DESPITE VACCINES FOR COVID-19 being on the way, U.S. travel spending is expected to finish 2020 down 45 percent down from 2019 levels, according to the U.S. Travel Association. USTA also predicts it may be 2024 before the travel industry returns to pre-pandemic levels.
USTA now forecasts travel will bring in $617 billion in 2020, down from $622 billion predicted in July. That’s in comparison to the $1.13 trillion spent on travel in the U.S. overall in 2019. A 34 percent decline in domestic leisure travel spending led to the drop off in revenue, along with a 55 percent drop in domestic business and a 77 percent drop in international inbound.
The drop in spending has led to drastic job loss in the industry, with nearly 40 percent, 3.5 million, of all direct travel jobs vanishing over the past seven months. Another million jobs in the industry are expected to disappear by the end of the year if a new round of federal stimulus is not approved by Congress.
USTA is pressing for talks on the stimulus to continue even in the lame duck session before the new administration comes in.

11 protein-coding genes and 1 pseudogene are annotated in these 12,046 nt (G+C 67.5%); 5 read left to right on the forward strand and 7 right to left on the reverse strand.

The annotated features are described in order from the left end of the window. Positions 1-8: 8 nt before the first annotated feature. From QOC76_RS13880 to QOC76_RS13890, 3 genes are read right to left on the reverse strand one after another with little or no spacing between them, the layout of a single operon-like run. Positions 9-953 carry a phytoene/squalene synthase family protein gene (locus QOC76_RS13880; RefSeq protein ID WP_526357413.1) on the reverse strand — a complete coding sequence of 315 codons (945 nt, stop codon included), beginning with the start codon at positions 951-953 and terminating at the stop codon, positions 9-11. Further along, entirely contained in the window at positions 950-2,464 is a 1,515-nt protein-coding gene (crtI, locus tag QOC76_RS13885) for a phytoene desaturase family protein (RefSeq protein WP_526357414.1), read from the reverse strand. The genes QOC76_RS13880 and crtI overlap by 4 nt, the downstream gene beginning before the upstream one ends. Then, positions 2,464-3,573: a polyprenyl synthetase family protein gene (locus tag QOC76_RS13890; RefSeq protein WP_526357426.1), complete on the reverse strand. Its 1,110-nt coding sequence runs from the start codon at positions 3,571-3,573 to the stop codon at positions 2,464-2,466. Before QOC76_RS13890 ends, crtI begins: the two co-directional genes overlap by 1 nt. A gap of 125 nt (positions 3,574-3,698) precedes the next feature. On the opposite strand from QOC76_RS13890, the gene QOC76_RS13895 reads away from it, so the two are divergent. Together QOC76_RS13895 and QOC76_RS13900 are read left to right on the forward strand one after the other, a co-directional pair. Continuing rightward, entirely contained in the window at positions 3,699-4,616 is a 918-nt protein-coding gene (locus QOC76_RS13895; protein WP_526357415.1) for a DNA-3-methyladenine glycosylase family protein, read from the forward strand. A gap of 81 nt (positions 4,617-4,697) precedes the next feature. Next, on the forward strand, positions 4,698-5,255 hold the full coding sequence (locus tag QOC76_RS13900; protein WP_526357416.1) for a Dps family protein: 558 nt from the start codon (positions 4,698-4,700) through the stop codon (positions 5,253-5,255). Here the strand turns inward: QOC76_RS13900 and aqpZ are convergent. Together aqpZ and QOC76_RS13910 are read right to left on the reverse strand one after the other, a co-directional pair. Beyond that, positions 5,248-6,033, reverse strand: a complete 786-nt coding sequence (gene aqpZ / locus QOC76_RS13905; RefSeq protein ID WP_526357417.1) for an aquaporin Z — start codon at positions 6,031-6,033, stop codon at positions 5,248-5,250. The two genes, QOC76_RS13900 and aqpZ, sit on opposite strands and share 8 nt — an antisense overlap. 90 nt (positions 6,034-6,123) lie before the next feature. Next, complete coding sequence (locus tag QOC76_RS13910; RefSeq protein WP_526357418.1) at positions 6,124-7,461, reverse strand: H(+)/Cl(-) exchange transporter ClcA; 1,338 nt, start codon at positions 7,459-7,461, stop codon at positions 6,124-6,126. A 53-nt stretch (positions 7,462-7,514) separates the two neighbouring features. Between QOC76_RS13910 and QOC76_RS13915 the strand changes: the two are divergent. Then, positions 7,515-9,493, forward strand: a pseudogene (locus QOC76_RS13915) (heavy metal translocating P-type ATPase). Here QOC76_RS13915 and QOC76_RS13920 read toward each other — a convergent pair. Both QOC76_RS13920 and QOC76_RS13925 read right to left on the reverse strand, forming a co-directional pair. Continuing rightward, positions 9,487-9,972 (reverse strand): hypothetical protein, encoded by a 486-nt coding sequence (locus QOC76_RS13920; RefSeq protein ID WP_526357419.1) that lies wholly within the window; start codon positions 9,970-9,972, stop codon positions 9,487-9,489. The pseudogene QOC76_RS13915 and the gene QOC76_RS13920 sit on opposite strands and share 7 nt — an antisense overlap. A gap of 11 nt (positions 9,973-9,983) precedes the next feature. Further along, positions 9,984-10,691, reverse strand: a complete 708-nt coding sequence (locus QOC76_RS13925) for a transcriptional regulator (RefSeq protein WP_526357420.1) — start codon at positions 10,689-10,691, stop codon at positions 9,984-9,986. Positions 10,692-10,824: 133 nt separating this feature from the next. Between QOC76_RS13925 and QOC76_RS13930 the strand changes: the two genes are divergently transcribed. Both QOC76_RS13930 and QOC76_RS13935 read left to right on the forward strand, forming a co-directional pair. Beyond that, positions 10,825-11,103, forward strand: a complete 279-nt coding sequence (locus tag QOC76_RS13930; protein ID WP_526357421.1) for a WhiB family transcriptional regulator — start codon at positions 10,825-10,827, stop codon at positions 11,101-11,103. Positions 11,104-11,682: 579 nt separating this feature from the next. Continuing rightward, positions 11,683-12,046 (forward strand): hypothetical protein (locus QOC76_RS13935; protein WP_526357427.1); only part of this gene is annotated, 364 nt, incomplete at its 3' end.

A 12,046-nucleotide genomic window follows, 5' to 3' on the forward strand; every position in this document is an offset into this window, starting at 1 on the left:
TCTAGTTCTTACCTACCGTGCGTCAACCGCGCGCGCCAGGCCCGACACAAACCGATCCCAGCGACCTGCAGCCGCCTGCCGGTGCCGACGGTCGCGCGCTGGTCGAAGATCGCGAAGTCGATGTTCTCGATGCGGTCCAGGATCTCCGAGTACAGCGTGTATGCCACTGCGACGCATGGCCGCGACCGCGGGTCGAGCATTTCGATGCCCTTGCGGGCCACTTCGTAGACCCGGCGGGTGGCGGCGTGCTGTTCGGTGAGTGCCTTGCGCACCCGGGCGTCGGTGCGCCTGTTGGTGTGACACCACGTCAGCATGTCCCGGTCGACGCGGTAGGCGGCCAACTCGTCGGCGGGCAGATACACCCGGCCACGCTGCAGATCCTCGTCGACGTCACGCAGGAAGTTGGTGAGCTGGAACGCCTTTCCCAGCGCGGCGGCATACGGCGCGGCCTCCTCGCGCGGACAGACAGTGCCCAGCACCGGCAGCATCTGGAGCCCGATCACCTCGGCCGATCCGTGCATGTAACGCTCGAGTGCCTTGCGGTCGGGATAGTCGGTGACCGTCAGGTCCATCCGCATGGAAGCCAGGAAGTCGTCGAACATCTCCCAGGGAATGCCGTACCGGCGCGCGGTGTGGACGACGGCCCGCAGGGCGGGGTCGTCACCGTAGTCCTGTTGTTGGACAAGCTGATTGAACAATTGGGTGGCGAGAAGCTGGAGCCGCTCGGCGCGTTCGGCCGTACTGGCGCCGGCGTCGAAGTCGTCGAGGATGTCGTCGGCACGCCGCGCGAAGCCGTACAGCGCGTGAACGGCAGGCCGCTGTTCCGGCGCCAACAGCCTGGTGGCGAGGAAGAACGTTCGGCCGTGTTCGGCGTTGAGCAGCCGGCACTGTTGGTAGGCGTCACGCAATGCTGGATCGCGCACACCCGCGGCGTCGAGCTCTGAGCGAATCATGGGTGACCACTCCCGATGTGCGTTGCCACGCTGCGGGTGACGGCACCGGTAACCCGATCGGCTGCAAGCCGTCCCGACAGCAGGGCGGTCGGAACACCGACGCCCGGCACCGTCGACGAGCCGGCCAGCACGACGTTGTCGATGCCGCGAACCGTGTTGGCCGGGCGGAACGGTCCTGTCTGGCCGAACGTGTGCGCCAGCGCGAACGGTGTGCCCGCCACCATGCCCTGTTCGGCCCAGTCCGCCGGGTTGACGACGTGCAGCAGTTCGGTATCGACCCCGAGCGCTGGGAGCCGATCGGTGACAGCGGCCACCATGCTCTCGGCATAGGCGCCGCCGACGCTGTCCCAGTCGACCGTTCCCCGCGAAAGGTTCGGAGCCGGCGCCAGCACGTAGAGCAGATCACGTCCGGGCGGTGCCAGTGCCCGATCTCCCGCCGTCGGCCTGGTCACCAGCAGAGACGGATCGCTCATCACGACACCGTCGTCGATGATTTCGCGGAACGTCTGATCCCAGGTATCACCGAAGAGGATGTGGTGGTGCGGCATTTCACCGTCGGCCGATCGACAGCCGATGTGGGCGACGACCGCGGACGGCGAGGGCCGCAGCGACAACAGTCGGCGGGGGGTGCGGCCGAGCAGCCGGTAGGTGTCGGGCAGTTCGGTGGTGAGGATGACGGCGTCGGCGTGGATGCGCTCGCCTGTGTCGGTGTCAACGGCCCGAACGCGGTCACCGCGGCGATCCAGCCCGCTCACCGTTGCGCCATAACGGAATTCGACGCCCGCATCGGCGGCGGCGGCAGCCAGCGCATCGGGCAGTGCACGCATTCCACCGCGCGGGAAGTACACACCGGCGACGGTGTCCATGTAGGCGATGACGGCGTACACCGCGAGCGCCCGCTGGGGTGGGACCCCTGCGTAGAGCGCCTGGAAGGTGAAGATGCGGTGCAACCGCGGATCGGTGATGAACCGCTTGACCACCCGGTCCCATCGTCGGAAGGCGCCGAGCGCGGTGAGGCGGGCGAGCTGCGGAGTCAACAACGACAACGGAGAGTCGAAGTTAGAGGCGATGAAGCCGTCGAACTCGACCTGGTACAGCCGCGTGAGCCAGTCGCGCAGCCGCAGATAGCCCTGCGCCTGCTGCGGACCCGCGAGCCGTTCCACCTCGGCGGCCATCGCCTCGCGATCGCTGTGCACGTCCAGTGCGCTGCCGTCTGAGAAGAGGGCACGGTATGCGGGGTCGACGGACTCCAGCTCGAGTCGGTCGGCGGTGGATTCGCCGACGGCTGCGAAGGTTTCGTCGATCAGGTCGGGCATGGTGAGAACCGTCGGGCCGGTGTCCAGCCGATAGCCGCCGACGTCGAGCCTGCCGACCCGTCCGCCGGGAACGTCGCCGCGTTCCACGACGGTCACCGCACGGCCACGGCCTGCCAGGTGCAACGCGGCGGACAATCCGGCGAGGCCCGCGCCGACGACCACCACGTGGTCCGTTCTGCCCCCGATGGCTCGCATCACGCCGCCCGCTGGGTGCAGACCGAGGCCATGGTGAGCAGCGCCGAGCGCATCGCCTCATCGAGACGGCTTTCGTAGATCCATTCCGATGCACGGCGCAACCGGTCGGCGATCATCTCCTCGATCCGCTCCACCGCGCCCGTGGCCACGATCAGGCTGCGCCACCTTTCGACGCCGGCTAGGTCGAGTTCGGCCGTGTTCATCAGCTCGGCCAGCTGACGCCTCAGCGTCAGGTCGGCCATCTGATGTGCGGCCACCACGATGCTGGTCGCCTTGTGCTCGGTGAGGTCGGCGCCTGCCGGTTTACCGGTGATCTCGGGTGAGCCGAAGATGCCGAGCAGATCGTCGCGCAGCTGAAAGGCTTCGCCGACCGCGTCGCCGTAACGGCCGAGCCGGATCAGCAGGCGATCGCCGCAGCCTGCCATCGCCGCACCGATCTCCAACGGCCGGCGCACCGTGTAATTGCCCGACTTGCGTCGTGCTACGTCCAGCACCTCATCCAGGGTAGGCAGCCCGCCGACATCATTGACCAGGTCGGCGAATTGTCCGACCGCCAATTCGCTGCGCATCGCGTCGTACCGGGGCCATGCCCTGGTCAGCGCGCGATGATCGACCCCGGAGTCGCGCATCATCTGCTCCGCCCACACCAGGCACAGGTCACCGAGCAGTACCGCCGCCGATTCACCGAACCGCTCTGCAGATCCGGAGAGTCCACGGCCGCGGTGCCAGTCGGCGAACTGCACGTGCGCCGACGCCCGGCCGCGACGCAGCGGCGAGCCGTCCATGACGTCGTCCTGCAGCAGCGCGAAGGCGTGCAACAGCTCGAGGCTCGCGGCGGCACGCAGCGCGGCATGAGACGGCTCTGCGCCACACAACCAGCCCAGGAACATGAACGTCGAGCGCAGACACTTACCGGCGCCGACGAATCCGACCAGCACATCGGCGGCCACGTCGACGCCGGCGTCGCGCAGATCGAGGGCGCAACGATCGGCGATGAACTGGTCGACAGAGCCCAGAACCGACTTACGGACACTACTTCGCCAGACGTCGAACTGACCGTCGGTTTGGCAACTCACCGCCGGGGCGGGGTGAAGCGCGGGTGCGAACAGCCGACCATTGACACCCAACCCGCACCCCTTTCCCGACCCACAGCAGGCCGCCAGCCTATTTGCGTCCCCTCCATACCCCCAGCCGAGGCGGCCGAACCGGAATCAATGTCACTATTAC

“A lot of businesses that need help to retain and rehire their people won’t be there in January if we wait until the next Congress to get more aid passed,” said Roger Dow, USTA president and CEO. “The pain among travel employers is extremely acute, and so is the frustration that Washington has been unable to act so far given the size and obviousness of this problem.”
Specifically, USTA is advocating for enhancement and extension of the Paycheck Protection Program through the end of 2021 to allow for a second round of loans. Also, an expansion of eligibility for the PPP program to include 501(c)(6) and quasi-governmental destination marketing organizations.
Also, USTA is seeking the extension of the Coronavirus Relief Fund through at least the end of 2021 and the provision of additional emergency assistance to U.S. airports.
A survey by the American Hotel and Lodging Association found that 72 percent of Americans are unlikely to travel for Thanksgiving and 69 percent are unlikely to travel for Christmas.